Interview | Sonam Kapoor: I won’t play just a hot girl in a song! – It’s one-and-a-half years since we last met Sonam Kapoor. But nothing has changed, except that she has more films lined up for release. We recently caught up with the glamorous actress while she was getting her hair and make-up done before walking the runway for Blenders Pride Fashion Tour. What followed was a candid chat on life, movies and her choices. Known to be unabashedly honest, Sonam reveals why she doesn’t like being called a fashionista and how A-list heroes supporting a woman-centric production is the need of the hour. Over to her…
People call you a trendsetter and a fashionista whereas you don’t like being called one…
(Laughs) Yes, I don’t like that term. I feel it’s more important to be stylish than to be a fashionista. I find that term a little arbid as it doesn’t make sense. To have a sense of style is completely different from following fashion blindly. That’s the difference. As soon as you are authentic and an individual, you don’t need to project an image. I am just being myself, which is why it’s easy. Everybody curses me for dressing up (laughs). I always tell them that if they want to do it or not, it’s up to them.
What’s your take on this whole revolution of airport looks and gym looks that have taken over social media today?
I just do what I feel like doing. It’s important to be original and authentic. I have never aspired to get a look and I’ve always been like this. You can see at any time, any point, I will be dressed the way I want to be dressed like. It’s never going to be for other people but for myself.
All your forthcoming films such as Pad Man, the Sanjay Dutt biopic, Veere Di Wedding and Ek Ladki Ko Dekha Toh Aisa Laga are from different genres. Is it a conscious move?
It’s not a planned move. When I sign something, I don’t look back and think I can’t sign something similar. I just believe in doing the right thing. Everybody thinks I’m really smart, but I’m not. (Smiles)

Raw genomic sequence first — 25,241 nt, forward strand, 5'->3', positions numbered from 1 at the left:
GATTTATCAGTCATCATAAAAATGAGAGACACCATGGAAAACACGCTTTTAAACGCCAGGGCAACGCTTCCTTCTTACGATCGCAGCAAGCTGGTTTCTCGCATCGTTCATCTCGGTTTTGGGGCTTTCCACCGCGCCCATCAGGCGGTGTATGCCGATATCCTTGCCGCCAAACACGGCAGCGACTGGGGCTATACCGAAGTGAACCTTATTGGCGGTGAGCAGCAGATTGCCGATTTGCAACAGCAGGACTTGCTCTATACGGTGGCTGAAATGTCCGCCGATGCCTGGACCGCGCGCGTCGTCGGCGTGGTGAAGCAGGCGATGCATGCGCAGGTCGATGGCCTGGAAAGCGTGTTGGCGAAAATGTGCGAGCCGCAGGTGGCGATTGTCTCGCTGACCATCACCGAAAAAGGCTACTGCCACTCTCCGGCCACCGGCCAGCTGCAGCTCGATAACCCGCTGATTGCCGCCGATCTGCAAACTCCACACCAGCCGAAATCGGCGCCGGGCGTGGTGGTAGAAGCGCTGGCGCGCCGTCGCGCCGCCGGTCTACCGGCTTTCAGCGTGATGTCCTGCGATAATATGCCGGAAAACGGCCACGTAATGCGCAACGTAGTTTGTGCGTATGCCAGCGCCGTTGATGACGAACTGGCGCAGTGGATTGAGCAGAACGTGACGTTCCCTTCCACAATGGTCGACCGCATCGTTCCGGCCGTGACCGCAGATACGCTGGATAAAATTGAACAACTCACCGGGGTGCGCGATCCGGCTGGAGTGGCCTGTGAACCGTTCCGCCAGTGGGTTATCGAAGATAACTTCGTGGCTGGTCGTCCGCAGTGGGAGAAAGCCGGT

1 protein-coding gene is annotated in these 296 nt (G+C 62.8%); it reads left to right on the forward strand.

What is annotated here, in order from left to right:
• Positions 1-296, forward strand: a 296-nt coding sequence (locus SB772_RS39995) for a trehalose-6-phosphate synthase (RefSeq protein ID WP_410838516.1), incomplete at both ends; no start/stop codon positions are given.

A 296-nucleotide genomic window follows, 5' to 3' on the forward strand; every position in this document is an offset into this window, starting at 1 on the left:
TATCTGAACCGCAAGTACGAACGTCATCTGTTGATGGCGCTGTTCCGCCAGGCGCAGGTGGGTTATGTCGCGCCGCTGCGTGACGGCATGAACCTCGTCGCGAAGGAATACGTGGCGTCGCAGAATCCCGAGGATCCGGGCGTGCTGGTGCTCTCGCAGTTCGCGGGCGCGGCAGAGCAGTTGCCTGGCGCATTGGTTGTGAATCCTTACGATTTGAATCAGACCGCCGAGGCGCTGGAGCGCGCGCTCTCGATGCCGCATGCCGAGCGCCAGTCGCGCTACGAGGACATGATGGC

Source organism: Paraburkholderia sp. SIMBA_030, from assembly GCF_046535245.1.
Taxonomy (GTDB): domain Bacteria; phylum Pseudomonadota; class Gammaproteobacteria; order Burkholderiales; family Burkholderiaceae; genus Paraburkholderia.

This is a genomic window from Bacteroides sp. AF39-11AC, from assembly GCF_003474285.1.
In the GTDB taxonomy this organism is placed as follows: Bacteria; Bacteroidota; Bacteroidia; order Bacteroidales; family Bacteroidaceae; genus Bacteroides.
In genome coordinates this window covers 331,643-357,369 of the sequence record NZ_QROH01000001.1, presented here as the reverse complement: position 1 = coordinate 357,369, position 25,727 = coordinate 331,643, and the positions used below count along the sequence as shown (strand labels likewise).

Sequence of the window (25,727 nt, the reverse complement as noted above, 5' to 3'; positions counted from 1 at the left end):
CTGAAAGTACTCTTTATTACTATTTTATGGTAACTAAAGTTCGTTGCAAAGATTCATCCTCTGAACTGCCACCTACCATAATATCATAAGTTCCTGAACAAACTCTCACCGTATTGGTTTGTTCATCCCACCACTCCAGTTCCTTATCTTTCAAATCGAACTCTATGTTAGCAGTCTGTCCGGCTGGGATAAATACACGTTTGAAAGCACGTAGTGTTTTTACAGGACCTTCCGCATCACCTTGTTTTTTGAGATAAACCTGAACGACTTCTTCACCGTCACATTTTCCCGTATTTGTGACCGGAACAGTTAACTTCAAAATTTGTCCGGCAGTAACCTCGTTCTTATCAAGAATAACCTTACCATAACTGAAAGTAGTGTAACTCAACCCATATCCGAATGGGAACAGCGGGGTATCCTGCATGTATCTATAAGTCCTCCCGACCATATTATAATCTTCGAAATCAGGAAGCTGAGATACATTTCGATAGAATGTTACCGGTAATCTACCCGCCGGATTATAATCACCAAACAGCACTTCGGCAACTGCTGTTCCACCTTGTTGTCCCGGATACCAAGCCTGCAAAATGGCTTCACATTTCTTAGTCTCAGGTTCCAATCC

Veere Di Wedding, much like Aisha, is a chick flick…
(Cuts in) Don’t call it that! It’s so bad. There’s no such thing as chick flicks. Do you call a hero’s film a stud film? No, right? It’s so tacky.
How different will Veere… be from Aisha?
Veere… is very different from Aisha. It has been eight years since that film happened. Then, there was Khoobsurat as well. Veere… is not just about one girl. There are four girls in the film. It’s about coming-of-age of women at large. In Aisha, it was just me as the lead. Over here, there are four leads.
But there’s hardly any A-list hero doing a film led by a heroine…
I hope that changes very soon. Because if it’s a female-driven film, like Khoobsurat, we need to ask Fawad (Khan) to come and do it. Unfortunately, that is the scenario right now. I guess women need to stop saying yes to films where they don’t have anything to do. Having said that, it is definitely hard to cast an A-list actor in films that have women in lead roles.
There have been few exceptions though, in case of Dear Zindagi and Secret Superstar…
Shah Rukh (Khan) had the guts to do Dear Zindagi. And I think it’s pretty amazing because he was fabulous in the film and got so much acclaim for it. Fawad became such a huge star after Khoobsurat. A lot of the boys don’t understand that when you become a woman’s favourite, you are on the right way. When women understand that you’re like a Colin Firth or a Hugh Grant, you become a huge star. When women like you and want you, that loyalty doesn’t go away.
But for a film that has four heroines, how important is it for you to have an equation with each other? Would you ever do a film with an actress whom you don’t like?
It’s important for you to get along with any co-star, regardless of it being a man or woman. It’s all about the chemistry and being on the right page with your co-star. After all, acting is all about reacting. Sometimes to improvise, you need to understand each other. If you don’t, then it’s extremely difficult because you need to be a fantastic actor to pretend to like somebody. I can’t. And fortunately, the Veere cast loves each other, so it hasn’t been an issue at all. Otherwise, it would have been a huge disaster.
Your role in the Sanjay Dutt biopic is more of a cameo. Does screen time matter at all?
Screen time makes no difference to me, as long as I have something to do in that much time. I won’t play just a hot girl in a song. I won’t be doing such a role because it will be a waste of my time. But if I’m playing a Biro or Bittu, I would rather do that because there’s an arc to the character and it makes a difference to the story. It’s not about the screen time but what you do in that screen time. I’d rather do that than three songs and two scenes in a film.